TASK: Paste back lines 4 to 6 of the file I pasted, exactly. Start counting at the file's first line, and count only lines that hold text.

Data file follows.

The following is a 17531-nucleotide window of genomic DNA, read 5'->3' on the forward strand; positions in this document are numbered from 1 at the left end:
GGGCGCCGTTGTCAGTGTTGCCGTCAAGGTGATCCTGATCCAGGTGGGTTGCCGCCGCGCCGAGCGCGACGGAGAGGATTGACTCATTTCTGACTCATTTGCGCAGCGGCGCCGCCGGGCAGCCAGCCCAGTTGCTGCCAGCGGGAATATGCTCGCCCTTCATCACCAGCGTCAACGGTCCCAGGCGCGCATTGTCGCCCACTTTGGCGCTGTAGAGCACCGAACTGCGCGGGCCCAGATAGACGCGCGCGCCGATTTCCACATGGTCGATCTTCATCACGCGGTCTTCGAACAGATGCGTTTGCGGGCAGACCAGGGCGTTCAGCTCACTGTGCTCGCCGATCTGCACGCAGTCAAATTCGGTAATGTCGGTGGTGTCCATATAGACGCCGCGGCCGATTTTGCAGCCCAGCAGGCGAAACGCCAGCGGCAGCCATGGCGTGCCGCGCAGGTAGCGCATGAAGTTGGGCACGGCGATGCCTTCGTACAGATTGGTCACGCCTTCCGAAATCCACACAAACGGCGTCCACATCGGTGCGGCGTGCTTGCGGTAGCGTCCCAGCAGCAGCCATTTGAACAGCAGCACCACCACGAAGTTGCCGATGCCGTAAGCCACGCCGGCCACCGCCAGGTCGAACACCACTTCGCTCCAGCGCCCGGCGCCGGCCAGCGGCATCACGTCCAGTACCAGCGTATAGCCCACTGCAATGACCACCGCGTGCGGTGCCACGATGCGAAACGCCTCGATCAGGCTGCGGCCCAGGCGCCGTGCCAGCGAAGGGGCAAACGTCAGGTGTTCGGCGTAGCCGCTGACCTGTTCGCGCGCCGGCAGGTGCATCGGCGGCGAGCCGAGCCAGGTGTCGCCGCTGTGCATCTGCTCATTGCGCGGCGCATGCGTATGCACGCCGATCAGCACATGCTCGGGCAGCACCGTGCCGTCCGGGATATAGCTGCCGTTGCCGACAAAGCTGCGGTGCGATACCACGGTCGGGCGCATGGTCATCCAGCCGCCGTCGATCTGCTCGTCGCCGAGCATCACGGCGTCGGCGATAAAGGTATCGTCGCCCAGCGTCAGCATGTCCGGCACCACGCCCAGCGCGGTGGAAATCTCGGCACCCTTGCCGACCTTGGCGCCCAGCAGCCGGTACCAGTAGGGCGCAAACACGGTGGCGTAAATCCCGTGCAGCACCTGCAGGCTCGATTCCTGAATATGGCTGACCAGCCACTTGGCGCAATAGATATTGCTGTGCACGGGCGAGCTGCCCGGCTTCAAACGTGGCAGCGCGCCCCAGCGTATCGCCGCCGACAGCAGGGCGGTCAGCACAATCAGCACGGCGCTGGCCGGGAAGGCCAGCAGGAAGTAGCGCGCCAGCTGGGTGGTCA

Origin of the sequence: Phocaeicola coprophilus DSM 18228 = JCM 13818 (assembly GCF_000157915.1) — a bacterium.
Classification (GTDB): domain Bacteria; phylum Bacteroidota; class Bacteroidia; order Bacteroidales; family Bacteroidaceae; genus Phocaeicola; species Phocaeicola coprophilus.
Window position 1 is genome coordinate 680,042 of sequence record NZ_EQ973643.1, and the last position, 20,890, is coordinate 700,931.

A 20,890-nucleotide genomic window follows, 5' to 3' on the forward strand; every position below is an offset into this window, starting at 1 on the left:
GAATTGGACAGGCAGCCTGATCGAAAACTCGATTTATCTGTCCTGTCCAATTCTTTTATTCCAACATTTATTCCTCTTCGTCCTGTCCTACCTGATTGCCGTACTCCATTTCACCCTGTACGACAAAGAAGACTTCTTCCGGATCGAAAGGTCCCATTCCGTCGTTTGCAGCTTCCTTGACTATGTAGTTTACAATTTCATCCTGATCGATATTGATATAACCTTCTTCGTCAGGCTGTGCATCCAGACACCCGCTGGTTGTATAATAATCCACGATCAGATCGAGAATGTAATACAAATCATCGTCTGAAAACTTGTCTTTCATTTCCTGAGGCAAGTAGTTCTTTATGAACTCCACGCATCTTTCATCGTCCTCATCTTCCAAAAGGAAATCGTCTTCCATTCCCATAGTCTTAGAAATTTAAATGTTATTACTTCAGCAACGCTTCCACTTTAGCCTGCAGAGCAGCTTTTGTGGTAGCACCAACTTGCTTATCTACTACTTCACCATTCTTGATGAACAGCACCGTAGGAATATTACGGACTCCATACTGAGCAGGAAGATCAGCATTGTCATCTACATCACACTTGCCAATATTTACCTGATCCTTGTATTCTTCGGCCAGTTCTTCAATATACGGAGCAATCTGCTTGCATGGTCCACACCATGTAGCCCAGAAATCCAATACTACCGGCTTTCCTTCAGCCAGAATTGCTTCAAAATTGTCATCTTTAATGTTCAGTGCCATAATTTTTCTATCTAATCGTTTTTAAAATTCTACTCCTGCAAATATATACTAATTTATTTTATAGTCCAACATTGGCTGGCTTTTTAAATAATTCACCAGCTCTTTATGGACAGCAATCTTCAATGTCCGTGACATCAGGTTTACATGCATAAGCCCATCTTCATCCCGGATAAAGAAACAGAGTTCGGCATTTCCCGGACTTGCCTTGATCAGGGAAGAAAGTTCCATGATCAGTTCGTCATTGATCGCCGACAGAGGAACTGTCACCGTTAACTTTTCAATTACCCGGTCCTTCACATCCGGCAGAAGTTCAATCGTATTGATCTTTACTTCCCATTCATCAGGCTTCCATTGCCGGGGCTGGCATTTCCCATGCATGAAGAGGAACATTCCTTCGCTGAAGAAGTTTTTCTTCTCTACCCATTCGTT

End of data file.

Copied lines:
Classification (GTDB): domain Bacteria; phylum Bacteroidota; class Bacteroidia; order Bacteroidales; family Bacteroidaceae; genus Phocaeicola; species Phocaeicola coprophilus.
Window position 1 is genome coordinate 680,042 of sequence record NZ_EQ973643.1, and the last position, 20,890, is coordinate 700,931.

A 20,890-nucleotide genomic window follows, 5' to 3' on the forward strand; every position below is an offset into this window, starting at 1 on the left: